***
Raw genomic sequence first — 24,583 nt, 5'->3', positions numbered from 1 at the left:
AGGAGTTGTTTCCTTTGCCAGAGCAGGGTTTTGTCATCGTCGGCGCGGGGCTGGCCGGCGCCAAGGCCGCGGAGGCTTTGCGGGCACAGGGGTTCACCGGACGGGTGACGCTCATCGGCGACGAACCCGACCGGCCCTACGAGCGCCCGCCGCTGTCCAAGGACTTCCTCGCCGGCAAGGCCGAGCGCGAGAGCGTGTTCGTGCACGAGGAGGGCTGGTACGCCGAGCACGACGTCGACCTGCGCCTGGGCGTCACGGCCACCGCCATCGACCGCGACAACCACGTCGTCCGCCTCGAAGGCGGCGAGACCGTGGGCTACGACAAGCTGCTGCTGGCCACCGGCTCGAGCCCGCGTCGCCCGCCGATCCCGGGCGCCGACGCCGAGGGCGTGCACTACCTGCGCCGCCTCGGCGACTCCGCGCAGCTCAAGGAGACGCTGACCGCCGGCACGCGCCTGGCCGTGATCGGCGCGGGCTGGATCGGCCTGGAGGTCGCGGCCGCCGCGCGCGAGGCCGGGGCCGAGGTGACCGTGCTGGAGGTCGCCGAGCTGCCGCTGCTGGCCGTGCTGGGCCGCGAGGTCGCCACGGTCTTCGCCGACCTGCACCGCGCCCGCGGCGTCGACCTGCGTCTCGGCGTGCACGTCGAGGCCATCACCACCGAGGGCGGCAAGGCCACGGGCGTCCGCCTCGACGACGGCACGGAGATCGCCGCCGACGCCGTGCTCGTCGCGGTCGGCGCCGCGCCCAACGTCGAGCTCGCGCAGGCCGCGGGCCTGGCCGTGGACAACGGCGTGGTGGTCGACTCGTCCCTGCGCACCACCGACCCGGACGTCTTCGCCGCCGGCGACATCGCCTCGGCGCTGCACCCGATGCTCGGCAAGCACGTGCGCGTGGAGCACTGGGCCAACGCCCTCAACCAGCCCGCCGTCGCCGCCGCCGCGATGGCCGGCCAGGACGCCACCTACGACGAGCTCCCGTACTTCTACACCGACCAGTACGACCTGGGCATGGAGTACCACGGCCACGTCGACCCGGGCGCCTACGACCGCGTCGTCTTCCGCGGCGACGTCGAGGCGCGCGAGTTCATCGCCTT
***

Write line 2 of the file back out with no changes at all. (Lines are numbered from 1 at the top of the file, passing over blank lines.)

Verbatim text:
AGGAGTTGTTTCCTTTGCCAGAGCAGGGTTTTGTCATCGTCGGCGCGGGGCTGGCCGGCGCCAAGGCCGCGGAGGCTTTGCGGGCACAGGGGTTCACCGGACGGGTGACGCTCATCGGCGACGAACCCGACCGGCCCTACGAGCGCCCGCCGCTGTCCAAGGACTTCCTCGCCGGCAAGGCCGAGCGCGAGAGCGTGTTCGTGCACGAGGAGGGCTGGTACGCCGAGCACGACGTCGACCTGCGCCTGGGCGTCACGGCCACCGCCATCGACCGCGACAACCACGTCGTCCGCCTCGAAGGCGGCGAGACCGTGGGCTACGACAAGCTGCTGCTGGCCACCGGCTCGAGCCCGCGTCGCCCGCCGATCCCGGGCGCCGACGCCGAGGGCGTGCACTACCTGCGCCGCCTCGGCGACTCCGCGCAGCTCAAGGAGACGCTGACCGCCGGCACGCGCCTGGCCGTGATCGGCGCGGGCTGGATCGGCCTGGAGGTCGCGGCCGCCGCGCGCGAGGCCGGGGCCGAGGTGACCGTGCTGGAGGTCGCCGAGCTGCCGCTGCTGGCCGTGCTGGGCCGCGAGGTCGCCACGGTCTTCGCCGACCTGCACCGCGCCCGCGGCGTCGACCTGCGTCTCGGCGTGCACGTCGAGGCCATCACCACCGAGGGCGGCAAGGCCACGGGCGTCCGCCTCGACGACGGCACGGAGATCGCCGCCGACGCCGTGCTCGTCGCGGTCGGCGCCGCGCCCAACGTCGAGCTCGCGCAGGCCGCGGGCCTGGCCGTGGACAACGGCGTGGTGGTCGACTCGTCCCTGCGCACCACCGACCCGGACGTCTTCGCCGCCGGCGACATCGCCTCGGCGCTGCACCCGATGCTCGGCAAGCACGTGCGCGTGGAGCACTGGGCCAACGCCCTCAACCAGCCCGCCGTCGCCGCCGCCGCGATGGCCGGCCAGGACGCCACCTACGACGAGCTCCCGTACTTCTACACCGACCAGTACGACCTGGGCATGGAGTACCACGGCCACGTCGACCCGGGCGCCTACGACCGCGTCGTCTTCCGCGGCGACGTCGAGGCGCGCGAGTTCATCGCCTT